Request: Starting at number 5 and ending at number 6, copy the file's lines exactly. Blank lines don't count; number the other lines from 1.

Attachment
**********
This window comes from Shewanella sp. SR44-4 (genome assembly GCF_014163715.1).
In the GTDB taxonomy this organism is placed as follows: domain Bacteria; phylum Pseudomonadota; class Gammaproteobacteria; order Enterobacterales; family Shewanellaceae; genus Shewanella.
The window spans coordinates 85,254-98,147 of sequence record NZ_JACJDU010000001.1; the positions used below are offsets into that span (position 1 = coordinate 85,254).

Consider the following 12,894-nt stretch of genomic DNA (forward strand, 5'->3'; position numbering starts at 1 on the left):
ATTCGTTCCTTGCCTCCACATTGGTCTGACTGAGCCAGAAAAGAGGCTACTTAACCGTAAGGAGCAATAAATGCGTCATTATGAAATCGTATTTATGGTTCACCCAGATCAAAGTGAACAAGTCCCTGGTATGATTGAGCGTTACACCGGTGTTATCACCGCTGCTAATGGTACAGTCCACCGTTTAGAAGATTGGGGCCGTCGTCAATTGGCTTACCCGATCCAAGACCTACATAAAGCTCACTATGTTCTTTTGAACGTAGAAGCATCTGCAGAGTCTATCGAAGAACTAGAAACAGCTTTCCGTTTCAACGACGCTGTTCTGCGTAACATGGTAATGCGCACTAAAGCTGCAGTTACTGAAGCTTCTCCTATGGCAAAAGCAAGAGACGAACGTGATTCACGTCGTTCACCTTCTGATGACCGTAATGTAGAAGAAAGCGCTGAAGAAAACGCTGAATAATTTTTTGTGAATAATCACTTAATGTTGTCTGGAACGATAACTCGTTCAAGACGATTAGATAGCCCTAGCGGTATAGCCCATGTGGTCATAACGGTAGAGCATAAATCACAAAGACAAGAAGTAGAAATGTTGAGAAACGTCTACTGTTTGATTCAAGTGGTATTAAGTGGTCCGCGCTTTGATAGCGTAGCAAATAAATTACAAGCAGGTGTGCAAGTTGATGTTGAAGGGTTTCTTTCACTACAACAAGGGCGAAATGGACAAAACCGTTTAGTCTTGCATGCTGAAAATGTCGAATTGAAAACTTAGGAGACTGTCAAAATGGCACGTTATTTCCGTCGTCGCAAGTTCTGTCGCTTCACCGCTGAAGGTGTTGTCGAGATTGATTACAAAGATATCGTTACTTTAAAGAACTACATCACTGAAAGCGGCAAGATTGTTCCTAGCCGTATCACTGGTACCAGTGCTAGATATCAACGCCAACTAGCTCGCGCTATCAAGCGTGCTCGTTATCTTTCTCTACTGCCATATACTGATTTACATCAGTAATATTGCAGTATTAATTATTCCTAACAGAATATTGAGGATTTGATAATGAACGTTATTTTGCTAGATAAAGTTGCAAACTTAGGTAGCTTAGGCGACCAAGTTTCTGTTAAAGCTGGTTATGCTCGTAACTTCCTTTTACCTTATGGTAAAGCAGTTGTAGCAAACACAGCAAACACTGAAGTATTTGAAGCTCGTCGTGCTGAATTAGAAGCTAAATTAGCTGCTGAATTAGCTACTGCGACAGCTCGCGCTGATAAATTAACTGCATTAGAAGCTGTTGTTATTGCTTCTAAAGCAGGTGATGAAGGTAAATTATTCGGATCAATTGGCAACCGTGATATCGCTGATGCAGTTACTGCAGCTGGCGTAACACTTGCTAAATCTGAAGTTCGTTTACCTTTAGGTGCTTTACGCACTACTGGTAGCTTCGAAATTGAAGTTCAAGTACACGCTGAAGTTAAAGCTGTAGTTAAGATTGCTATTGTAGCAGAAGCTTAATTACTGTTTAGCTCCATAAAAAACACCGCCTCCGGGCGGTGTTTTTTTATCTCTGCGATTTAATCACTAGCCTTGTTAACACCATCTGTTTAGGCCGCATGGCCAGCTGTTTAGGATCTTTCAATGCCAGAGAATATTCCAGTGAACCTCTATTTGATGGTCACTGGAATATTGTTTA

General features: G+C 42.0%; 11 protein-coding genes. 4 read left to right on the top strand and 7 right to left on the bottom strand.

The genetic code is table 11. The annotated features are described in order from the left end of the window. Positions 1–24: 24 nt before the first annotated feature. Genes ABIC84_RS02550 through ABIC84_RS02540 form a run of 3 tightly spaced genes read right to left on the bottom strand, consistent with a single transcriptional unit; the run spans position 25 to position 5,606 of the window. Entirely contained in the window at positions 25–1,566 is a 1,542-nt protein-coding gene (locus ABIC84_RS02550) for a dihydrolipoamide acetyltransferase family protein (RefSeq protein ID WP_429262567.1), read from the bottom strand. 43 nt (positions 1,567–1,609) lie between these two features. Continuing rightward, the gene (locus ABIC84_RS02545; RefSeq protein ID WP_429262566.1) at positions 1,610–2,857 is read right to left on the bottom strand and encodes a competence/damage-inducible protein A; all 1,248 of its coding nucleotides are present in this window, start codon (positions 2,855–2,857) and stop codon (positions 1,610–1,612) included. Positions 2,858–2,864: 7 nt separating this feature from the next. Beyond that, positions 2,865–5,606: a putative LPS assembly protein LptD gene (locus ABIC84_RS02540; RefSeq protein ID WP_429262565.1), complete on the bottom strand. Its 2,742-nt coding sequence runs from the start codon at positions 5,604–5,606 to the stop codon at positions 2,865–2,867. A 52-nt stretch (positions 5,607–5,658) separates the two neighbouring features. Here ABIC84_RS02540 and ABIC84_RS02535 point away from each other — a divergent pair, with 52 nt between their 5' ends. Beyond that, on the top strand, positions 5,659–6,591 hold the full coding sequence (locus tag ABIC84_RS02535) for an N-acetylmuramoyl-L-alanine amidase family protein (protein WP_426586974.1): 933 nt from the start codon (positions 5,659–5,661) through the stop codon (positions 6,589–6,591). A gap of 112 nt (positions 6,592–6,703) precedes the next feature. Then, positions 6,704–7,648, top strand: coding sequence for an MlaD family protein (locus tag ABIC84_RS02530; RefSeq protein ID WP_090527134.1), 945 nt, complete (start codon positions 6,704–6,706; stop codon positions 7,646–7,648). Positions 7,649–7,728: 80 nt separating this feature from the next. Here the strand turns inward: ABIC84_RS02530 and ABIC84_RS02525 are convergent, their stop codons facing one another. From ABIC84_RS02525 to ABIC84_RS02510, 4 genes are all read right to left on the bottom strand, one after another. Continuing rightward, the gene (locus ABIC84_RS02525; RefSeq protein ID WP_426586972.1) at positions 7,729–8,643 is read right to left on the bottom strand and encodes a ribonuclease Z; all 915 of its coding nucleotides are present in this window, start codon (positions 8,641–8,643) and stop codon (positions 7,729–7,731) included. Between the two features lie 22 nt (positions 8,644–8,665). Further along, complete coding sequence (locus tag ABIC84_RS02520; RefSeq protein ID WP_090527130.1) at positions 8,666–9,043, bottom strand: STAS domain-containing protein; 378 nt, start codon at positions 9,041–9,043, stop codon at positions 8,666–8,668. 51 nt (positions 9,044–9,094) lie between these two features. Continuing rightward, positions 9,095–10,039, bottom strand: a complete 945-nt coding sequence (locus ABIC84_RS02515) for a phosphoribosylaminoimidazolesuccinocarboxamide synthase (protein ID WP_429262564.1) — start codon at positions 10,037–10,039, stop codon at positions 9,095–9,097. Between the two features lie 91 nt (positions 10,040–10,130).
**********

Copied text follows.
ATTCGTTCCTTGCCTCCACATTGGTCTGACTGAGCCAGAAAAGAGGCTACTTAACCGTAAGGAGCAATAAATGCGTCATTATGAAATCGTATTTATGGTTCACCCAGATCAAAGTGAACAAGTCCCTGGTATGATTGAGCGTTACACCGGTGTTATCACCGCTGCTAATGGTACAGTCCACCGTTTAGAAGATTGGGGCCGTCGTCAATTGGCTTACCCGATCCAAGACCTACATAAAGCTCACTATGTTCTTTTGAACGTAGAAGCATCTGCAGAGTCTATCGAAGAACTAGAAACAGCTTTCCGTTTCAACGACGCTGTTCTGCGTAACATGGTAATGCGCACTAAAGCTGCAGTTACTGAAGCTTCTCCTATGGCAAAAGCAAGAGACGAACGTGATTCACGTCGTTCACCTTCTGATGACCGTAATGTAGAAGAAAGCGCTGAAGAAAACGCTGAATAATTTTTTGTGAATAATCACTTAATGTTGTCTGGAACGATAACTCGTTCAAGACGATTAGATAGCCCTAGCGGTATAGCCCATGTGGTCATAACGGTAGAGCATAAATCACAAAGACAAGAAGTAGAAATGTTGAGAAACGTCTACTGTTTGATTCAAGTGGTATTAAGTGGTCCGCGCTTTGATAGCGTAGCAAATAAATTACAAGCAGGTGTGCAAGTTGATGTTGAAGGGTTTCTTTCACTACAACAAGGGCGAAATGGACAAAACCGTTTAGTCTTGCATGCTGAAAATGTCGAATTGAAAACTTAGGAGACTGTCAAAATGGCACGTTATTTCCGTCGTCGCAAGTTCTGTCGCTTCACCGCTGAAGGTGTTGTCGAGATTGATTACAAAGATATCGTTACTTTAAAGAACTACATCACTGAAAGCGGCAAGATTGTTCCTAGCCGTATCACTGGTACCAGTGCTAGATATCAACGCCAACTAGCTCGCGCTATCAAGCGTGCTCGTTATCTTTCTCTACTGCCATATACTGATTTACATCAGTAATATTGCAGTATTAATTATTCCTAACAGAATATTGAGGATTTGATAATGAACGTTATTTTGCTAGATAAAGTTGCAAACTTAGGTAGCTTAGGCGACCAAGTTTCTGTTAAAGCTGGTTATGCTCGTAACTTCCTTTTACCTTATGGTAAAGCAGTTGTAGCAAACACAGCAAACACTGAAGTATTTGAAGCTCGTCGTGCTGAATTAGAAGCTAAATTAGCTGCTGAATTAGCTACTGCGACAGCTCGCGCTGATAAATTAACTGCATTAGAAGCTGTTGTTATTGCTTCTAAAGCAGGTGATGAAGGTAAATTATTCGGATCAATTGGCAACCGTGATATCGCTGATGCAGTTACTGCAGCTGGCGTAACACTTGCTAAATCTGAAGTTCGTTTACCTTTAGGTGCTTTACGCACTACTGGTAGCTTCGAAATTGAAGTTCAAGTACACGCTGAAGTTAAAGCTGTAGTTAAGATTGCTATTGTAGCAGAAGCTTAATTACTGTTTAGCTCCATAAAAAACACCGCCTCCGGGCGGTGTTTTTTTATCTCTGCGATTTAATCACTAGCCTTGTTAACACCATCTGTTTAGGCCGCATGGCCAGCTGTTTAGGATCTTTCAATGCCAGAGAATATTCCAGTGAACCTCTATTTGATGGTCACTGGAATATTGTTTA

General features: G+C 42.0%; 11 protein-coding genes. 4 read left to right on the top strand and 7 right to left on the bottom strand.